All the bonus rounds have fun layouts like this Piranha
Plant, and they're all inspired by Mario universe characters.

Graphically, the game is almost as simple as it gets.  The paddle, though not a single shaded rectangle, like in the original Breakout, is very simple in design.  Most bricks have a basic outline around them, and there are some unbreakable bricks with a sort of "pyramid" look about them, with an "X" on the block and slanted, triangular sides.  Other than the ball bouncing around, the brick groups moving, the paddle moving left or right, and Mario jumping out of the paddle when you've lost your last life, the animation in the game is almost nonexistent.  Given the context of the era, however, and how previous handheld games consisted of LCD games, this can be somewhat forgiven, since this was a more fully realized product than those earlier games could boast.  Still, even for a launch title, it's a bit underwhelming.


Stage layouts become increasingly complex and varied as
the game goes on, forcing you to change up strategies.

Sound design is very basic.  The only time music plays is at the title screen, at the beginning of the bonus stage, and then during the bonus stage, once you press a button to launch the ball.  You also get a short ditty when you complete a level, or when you've lost your last life and the game is over.  Sound effects are mostly higher pitched beeps and things, such as when the ball hits various bricks, the paddle, the wall, unbreakable blocks, etc.  There is a decent explosion noise when the ball is lost, or when the time runs out in the bonus round.  In keeping with the inclusion of Mario in the game, you also hear the traditional 1up sound from the Super Mario games, each time you get an extra life.  Otherwise, the sound is underwhelming as well - it's just all very functional.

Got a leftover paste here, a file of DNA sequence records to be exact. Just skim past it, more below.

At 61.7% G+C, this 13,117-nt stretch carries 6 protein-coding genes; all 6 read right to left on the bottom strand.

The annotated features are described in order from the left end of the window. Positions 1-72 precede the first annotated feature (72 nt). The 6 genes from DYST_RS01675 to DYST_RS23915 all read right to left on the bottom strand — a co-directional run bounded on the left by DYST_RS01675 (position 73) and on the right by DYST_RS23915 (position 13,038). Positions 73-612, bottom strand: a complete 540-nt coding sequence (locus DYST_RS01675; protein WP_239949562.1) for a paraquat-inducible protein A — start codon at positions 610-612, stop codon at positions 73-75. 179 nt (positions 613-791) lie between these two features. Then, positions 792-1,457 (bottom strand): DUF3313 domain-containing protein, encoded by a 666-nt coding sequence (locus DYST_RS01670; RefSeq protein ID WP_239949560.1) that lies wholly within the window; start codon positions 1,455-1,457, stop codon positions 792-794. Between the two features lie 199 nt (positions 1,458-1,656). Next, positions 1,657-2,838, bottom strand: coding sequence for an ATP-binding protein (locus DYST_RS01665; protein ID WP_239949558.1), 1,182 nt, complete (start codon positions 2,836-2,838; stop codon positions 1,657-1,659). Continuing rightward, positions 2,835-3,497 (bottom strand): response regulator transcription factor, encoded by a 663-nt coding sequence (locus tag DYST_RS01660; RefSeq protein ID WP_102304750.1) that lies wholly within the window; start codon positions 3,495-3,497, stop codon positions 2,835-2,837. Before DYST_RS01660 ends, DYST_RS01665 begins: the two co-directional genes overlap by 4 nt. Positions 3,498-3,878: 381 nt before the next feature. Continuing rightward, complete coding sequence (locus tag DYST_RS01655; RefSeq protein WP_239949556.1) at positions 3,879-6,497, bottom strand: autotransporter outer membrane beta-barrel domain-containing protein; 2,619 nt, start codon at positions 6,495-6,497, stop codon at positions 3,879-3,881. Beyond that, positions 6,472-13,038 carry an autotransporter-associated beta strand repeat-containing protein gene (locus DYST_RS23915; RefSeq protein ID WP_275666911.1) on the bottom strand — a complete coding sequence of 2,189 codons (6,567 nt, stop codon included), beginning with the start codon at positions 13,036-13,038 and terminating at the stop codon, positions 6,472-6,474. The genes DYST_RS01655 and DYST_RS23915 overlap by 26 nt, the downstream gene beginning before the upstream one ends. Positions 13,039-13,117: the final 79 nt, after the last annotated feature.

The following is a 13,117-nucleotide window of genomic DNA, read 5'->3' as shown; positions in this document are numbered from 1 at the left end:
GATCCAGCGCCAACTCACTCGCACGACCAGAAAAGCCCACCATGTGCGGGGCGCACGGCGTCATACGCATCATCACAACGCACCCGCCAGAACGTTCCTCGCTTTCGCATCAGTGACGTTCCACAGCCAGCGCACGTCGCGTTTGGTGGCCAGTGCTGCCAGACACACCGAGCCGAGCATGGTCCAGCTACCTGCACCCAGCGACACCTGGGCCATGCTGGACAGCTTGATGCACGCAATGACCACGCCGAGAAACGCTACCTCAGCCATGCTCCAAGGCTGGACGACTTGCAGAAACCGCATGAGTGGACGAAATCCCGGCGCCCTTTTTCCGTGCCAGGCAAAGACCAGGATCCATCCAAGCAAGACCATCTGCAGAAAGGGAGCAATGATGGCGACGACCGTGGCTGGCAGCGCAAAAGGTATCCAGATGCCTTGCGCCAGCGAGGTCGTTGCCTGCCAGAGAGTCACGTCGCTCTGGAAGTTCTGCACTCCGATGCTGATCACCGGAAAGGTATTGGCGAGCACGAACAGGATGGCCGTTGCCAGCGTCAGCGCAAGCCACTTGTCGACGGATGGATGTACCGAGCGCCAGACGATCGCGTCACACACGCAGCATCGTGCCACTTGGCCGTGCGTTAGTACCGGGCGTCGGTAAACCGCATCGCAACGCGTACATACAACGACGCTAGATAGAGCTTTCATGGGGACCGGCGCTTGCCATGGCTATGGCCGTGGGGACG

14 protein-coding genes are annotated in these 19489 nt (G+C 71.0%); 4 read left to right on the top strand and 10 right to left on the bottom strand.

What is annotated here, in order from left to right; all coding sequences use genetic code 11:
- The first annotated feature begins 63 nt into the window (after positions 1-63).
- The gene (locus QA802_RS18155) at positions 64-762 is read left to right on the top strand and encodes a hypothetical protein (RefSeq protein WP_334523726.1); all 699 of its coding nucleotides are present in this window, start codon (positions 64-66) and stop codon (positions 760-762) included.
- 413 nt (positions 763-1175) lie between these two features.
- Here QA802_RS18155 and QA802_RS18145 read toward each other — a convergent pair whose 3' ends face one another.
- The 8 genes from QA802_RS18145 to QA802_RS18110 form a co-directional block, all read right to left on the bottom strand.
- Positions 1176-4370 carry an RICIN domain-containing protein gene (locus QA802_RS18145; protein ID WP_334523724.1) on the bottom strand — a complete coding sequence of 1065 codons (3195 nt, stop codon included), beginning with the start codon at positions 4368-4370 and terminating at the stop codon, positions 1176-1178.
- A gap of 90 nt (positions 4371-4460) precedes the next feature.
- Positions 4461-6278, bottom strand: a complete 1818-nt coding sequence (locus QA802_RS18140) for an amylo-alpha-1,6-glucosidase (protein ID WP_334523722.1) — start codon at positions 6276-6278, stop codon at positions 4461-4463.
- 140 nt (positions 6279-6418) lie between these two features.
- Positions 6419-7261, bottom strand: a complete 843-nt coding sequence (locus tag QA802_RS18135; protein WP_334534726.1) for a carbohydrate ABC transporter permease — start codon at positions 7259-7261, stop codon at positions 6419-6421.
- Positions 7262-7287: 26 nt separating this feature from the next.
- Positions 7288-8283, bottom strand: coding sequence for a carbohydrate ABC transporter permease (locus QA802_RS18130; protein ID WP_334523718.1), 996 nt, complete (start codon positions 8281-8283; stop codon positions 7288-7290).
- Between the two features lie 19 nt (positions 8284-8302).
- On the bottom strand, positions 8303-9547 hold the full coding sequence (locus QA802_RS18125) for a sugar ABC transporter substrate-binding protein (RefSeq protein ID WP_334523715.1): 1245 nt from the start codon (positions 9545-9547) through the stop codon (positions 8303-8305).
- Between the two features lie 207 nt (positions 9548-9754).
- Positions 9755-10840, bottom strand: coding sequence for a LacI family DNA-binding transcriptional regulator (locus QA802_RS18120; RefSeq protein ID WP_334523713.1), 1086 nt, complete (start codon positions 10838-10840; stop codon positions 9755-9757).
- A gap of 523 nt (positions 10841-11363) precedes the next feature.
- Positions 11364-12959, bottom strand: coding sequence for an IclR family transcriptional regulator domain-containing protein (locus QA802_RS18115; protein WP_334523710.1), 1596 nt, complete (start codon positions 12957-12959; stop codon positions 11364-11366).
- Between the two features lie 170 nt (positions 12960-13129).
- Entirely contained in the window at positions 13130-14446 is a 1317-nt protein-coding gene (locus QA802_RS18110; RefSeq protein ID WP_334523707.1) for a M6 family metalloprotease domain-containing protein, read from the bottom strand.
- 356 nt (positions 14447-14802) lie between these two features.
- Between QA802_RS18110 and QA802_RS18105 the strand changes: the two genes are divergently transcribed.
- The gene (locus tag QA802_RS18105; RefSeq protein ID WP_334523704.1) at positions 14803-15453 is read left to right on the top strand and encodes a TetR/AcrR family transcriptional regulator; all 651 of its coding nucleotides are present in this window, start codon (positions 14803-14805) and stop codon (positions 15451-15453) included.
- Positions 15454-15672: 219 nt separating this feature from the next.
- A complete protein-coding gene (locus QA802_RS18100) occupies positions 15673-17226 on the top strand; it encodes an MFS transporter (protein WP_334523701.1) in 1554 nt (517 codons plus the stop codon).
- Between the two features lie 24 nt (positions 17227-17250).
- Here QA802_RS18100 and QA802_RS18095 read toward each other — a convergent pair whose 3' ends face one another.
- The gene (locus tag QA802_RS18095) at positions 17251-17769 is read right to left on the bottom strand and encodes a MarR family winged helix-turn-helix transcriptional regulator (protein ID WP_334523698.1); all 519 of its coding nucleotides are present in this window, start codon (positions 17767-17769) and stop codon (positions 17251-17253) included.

This Mario head-themed layout is a nice change of pace
from the more bland groupings of bricks in earlier levels.

There are 2 things that elevate the game above a standard Breakout clone.  First, the A and B buttons can be used to affect the paddle's speed.  Holding down the B button will slow the paddle's movement, and holding down the A button will speed it up.  I find that 90% of the time, I don't need those things, but on occasion, I'll use the B button to move the paddle ever so slightly so I can get a different angle of reflection on the paddle so the ball will go elsewhere, or will use A to speed the paddle up if the ball went somewhere I wasn't expecting it to, and I have to traverse most of the screen width to catch it.  That gives more depth and control than you'd get from a paddle and ball game without using an analog controller.  Second, the varied brick groups and level designs help keep the game from being the same rote exercise each time through.  True, you see each layout 3 times, but the way you interact with them changes a bit each time, so it helps to keep it fresh.  The bonus stages add a bit of fun, and the game does pose a challenge.  In all the years I've had this game, I've still never been able to beat it.  I always make too many mistakes about 2/3 of the way through the game's 32 levels, and lose all my lives.


Some later levels have a lot of bricks, so point scoring
opportunities increase quite a bit, which helps you earn
more lives to offset the ones you'll likely lose due to the 
more difficult layouts you'll have to contend with.

I feel like Alleyway sometimes gets unfairly panned, simply because it's not an outstanding title, or because it's not that memorable.  It's true, the game is very basic, and only hints at what the Game Boy was truly capable of doing, but to any kid just buying his or her first real handheld gaming system, it was still far more impressive than that Castlevania: Simon's Quest Tiger handheld they might have received the year prior.  The game doesn't do anything remarkable, but then, it doesn't really need to.  It's the perfect kind of game for a system like the Game Boy, because it's a pick-up and play sort of game, that you can play for a bit and put down, but there are enough levels and challenge that you can continue to play and it gives enough content to keep coming back to it for a while, until you complete it.  Once you've beat all the levels, there's probably not a reason to play it again, unless you're in the mood for this type of game, but then, lots of games are like that.  I'll give this one a casual recommendation, because loose carts can be had for $3 or $4 usually, and it's worth that much to experience it at least once, to get perspective on what the launch library was like, compared to what developers could get out of the hardware just 2 or 3 short years later.

Saturday, May 9, 2015

Baseball (1989)

Image shamelessly linked from GameFAQs.
"Take me out to the ballgame, take me out to the crowd..."